Why Leadership Teams Need To Commit To Collective Results

Why Leadership Teams Need To Commit To Collective Results

Sustained success for organizations comes when its leadership group is working well together. But to get to collective results, leadership teams need to care about each other and have each other’s back. This requires a commitment to each other and a commitment to achieving the same goal.

When leadership teams have aligned commitment, they set goals together and help everyone understand their roles and contributions. To achieve those strategic goals, each executive is aware of how each of their areas may be heavily involved, or in some cases, may have to scale back their operations. Leadership teams, led by the chief executive, have a good grasp of the systems thinking that they need to get results.

On paper, this may seem simple. However, this does not always happen in practice. At first, everyone will say they want collective results and commit to supporting the team. That’s all fine in a neutral, unpressurized environment that’s harmonious. When there is disagreement and challenges, you need to pay closer attention to collective results and our tendency to revert to self-protecting and serving our personal interests.

Everyone plays a part, whether direct or indirect.

We all need to know how we contribute to a meaningful outcome. Setting goals as a team helps us know how our individual work matters. This also entails including members of teams who have indirect contributions, perhaps even more for them because the link between their contributions and the overall impact to the mission may not be as clear.

Thinking of your own results can be very tangible, but sometimes team results can feel ambiguous and not as relevant to you personally. I like to use the example of an IT department of a hospital. The goal for every department is to deliver high-quality patient care. Doctors, nurses and even administrators all play a direct role in doing this. However, the IT department plays an indirect, but very important, role in achieving this goal as well. They know that when they do their job well and protect patient data, the patients have one less thing to worry about. They understand their role and how they contribute to the organizational goal.

Similarly, leadership teams may have direct and indirect roles in achieving the same goal. Sales goals cannot be achieved in silos by the sales team. Each area, from product to operations, must work well to succeed.

Create a dynamic for commitment.

Besides the roles that are defined by titles or departments, each member of the leadership team also needs to do four things. First, each member of the team must decide to commit. Whether you agree with the goals or not, you might accept the goals and will of the group if you feel that you have been heard. Second, you must challenge each other’s thinking to enhance critical thinking and anticipate changing environments. A team of “yes people” cannot effectively plan for what can come next. Third, you must build strong relationships. When this exists, you have trust in each other to support achievement of the collective goals, even if it means sacrificing something you care about for the common good. Lastly, you must hold each other accountable.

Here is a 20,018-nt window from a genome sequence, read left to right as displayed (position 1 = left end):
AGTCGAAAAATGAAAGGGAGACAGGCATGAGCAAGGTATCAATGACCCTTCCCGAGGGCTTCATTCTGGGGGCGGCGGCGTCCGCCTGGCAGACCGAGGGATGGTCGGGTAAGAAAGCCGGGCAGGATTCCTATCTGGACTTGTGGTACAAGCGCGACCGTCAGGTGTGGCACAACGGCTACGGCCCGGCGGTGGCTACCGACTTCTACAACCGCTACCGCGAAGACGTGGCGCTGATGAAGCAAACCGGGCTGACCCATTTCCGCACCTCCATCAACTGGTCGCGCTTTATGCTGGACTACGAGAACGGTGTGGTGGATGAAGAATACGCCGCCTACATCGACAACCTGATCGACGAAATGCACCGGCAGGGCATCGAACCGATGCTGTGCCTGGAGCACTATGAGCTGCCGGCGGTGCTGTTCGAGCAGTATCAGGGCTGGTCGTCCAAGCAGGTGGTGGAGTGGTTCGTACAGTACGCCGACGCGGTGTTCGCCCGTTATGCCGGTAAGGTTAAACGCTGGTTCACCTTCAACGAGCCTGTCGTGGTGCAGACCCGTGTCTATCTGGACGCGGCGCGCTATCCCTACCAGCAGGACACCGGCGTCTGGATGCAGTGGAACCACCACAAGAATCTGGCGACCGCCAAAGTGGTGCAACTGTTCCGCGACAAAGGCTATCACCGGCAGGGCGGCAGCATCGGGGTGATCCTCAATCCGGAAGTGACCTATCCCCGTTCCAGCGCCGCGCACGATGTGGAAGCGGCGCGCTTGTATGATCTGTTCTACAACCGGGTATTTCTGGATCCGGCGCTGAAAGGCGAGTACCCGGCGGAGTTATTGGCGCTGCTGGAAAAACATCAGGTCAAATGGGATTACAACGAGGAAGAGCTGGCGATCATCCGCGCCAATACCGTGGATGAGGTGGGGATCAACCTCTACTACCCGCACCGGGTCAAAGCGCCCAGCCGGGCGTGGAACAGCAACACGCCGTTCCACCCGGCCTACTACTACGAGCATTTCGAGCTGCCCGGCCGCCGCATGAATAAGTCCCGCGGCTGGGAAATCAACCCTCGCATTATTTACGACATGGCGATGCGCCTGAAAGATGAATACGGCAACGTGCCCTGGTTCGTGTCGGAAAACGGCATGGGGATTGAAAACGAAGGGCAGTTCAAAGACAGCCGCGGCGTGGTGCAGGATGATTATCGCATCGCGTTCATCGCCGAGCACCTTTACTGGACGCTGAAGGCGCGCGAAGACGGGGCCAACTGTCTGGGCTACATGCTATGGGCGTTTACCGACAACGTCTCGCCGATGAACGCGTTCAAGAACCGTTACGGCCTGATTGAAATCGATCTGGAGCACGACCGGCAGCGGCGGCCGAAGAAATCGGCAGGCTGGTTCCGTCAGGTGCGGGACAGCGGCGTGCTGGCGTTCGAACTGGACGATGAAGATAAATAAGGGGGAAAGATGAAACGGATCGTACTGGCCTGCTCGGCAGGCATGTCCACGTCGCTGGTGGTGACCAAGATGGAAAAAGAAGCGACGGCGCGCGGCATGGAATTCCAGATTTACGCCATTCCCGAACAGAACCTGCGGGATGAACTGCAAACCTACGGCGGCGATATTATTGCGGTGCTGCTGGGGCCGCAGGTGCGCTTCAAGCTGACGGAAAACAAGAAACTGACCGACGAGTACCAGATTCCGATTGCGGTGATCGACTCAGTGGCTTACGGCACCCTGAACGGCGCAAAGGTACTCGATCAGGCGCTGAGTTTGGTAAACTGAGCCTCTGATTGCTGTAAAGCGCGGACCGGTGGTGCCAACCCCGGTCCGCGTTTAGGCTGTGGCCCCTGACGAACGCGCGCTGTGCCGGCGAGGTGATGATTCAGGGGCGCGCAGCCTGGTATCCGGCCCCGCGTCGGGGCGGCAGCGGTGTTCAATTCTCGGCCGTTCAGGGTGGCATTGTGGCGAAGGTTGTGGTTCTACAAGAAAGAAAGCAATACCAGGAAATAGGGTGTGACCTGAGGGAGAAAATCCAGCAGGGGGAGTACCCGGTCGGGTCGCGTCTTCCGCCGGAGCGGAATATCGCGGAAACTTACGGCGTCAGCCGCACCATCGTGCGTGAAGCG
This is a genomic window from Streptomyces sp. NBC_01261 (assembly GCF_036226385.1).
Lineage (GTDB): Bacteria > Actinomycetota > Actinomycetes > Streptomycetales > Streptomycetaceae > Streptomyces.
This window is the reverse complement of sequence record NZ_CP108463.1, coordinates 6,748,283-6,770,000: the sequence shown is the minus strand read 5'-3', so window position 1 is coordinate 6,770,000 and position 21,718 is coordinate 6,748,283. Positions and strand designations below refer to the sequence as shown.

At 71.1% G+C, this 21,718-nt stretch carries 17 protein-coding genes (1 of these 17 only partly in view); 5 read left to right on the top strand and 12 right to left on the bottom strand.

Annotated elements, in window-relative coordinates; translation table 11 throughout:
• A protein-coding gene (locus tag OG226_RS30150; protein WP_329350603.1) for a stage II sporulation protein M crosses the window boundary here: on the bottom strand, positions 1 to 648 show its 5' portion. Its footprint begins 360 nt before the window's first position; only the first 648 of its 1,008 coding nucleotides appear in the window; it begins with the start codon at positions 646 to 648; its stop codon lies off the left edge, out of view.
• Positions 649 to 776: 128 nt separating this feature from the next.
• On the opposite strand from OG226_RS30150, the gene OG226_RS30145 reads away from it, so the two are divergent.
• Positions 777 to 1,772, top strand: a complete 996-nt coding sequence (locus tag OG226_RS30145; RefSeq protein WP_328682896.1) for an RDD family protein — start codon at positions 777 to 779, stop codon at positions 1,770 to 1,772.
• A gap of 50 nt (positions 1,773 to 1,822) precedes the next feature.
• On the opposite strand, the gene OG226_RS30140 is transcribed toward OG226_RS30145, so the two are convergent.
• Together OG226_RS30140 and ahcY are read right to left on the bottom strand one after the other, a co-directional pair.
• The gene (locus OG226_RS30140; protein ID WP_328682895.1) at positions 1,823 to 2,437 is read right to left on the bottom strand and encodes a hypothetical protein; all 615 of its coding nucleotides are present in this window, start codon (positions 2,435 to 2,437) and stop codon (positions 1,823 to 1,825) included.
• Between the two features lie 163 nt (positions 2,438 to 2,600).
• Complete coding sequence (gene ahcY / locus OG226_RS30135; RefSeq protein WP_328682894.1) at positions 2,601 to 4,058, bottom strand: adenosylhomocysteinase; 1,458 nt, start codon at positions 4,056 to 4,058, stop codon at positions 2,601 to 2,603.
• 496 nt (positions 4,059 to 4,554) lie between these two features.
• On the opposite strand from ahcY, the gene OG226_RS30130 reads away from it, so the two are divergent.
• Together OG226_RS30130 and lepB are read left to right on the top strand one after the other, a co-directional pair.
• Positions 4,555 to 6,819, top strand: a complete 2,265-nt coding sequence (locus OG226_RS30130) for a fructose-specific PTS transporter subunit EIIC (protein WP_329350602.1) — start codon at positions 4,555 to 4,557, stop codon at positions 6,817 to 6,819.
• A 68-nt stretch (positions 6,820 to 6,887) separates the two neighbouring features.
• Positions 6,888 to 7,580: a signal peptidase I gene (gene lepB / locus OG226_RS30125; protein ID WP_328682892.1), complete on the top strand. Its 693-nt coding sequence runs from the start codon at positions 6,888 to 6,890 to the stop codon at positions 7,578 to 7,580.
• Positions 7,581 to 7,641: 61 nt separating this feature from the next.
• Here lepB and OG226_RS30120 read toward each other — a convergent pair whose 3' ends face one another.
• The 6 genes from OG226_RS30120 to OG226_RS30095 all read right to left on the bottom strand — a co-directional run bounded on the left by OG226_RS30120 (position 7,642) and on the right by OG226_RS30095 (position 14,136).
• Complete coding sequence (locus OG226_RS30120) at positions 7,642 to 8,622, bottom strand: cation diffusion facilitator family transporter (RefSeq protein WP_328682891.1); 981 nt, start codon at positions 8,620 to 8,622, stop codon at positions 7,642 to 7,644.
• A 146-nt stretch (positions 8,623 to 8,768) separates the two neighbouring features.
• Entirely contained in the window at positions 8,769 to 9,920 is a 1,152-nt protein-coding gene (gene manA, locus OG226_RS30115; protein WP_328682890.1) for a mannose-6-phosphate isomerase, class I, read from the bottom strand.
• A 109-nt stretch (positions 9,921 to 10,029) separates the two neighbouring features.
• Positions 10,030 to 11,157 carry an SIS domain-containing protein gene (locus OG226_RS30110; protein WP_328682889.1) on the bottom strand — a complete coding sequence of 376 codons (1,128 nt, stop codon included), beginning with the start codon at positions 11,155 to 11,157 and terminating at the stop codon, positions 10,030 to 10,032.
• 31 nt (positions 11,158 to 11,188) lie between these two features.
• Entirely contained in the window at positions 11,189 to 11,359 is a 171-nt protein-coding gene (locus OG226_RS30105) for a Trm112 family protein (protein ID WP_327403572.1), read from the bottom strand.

In any organization, your number-one team is your peers, not your direct reports, which is why a commitment to each other is crucial. The impact of your own department would not be as powerful if they do not have support from the rest of the organization—and this starts from the top down.

CEOs set the tone for team commitment.

Chief executives play a big role in getting each leader on the team to understand the collective goals that have been set and the part they each play, whether direct or indirect. Chief executives are also critical in gaining influence on leadership teams to get people onside.

You need to craft language around the goals so they matter to everyone, or so they can each see that they play an important part, even if it is just keeping the other teams from being distracted by fires while the core team leading the project can focus fully. They also need to understand why one leader’s priorities or focus needs to wait for now so that the budget can be allocated to the highest need for the team.

CEOs must be fierce facilitators of the process of goal setting. To get teams to a real and clear commitment to each other, they must be in a space where they feel that they can share perspectives freely. CEOs must push the team to take chances. They need to draw people out and encourage engagement from each team member, even encourage disagreement to get to committed decisions.

Team members must be authentic and candid so they can ensure their perspective is heard and considered, and accept that it may not be agreed with. Own being articulate on your perspective to help your team members see what you can see. Contributions of multiple perspectives give the group more confidence that they’ve selected the best choice from many considered options. Despite your idea not being selected, it does contribute to the team considering all options, so share it!

Collective results move teams and organizations forward.

Collective goals lead to collective goal achievement that is highly fulfilling, growing confidence for the team and for the individuals to trust in each other. It allows the team to look back and reflect on where they started and celebrate their success. When you have collective results, you get meaningful achievements. You can get greater buy-in for future collective goals. You can push and challenge the team to take on more. Achievement of one collective goal then builds for the future goals to get to a new future instead of maintaining the status quo. When there is aligned commitment, everyone understands that we are here ultimately as a team to do something great together.